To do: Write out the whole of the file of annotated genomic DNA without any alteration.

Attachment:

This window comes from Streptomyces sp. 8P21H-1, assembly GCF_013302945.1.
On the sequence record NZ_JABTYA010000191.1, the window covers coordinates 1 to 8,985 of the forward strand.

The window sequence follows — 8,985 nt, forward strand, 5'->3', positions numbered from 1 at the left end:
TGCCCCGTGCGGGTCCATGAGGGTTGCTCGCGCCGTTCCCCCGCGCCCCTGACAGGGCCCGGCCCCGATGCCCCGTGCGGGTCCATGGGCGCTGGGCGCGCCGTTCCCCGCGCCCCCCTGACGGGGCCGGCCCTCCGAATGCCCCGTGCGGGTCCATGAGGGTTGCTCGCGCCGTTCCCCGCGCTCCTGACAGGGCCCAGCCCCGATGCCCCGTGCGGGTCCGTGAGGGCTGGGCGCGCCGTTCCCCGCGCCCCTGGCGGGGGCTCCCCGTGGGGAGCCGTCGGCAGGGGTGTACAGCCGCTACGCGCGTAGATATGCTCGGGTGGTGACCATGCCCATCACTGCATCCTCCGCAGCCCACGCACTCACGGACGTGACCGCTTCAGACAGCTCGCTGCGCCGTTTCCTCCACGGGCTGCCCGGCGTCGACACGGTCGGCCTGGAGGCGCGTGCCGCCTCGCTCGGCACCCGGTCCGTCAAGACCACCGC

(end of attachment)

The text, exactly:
This window comes from Streptomyces sp. 8P21H-1, assembly GCF_013302945.1.
On the sequence record NZ_JABTYA010000191.1, the window covers coordinates 1 to 8,985 of the forward strand.

The window sequence follows — 8,985 nt, forward strand, 5'->3', positions numbered from 1 at the left end:
TGCCCCGTGCGGGTCCATGAGGGTTGCTCGCGCCGTTCCCCCGCGCCCCTGACAGGGCCCGGCCCCGATGCCCCGTGCGGGTCCATGGGCGCTGGGCGCGCCGTTCCCCGCGCCCCCCTGACGGGGCCGGCCCTCCGAATGCCCCGTGCGGGTCCATGAGGGTTGCTCGCGCCGTTCCCCGCGCTCCTGACAGGGCCCAGCCCCGATGCCCCGTGCGGGTCCGTGAGGGCTGGGCGCGCCGTTCCCCGCGCCCCTGGCGGGGGCTCCCCGTGGGGAGCCGTCGGCAGGGGTGTACAGCCGCTACGCGCGTAGATATGCTCGGGTGGTGACCATGCCCATCACTGCATCCTCCGCAGCCCACGCACTCACGGACGTGACCGCTTCAGACAGCTCGCTGCGCCGTTTCCTCCACGGGCTGCCCGGCGTCGACACGGTCGGCCTGGAGGCGCGTGCCGCCTCGCTCGGCACCCGGTCCGTCAAGACCACCGC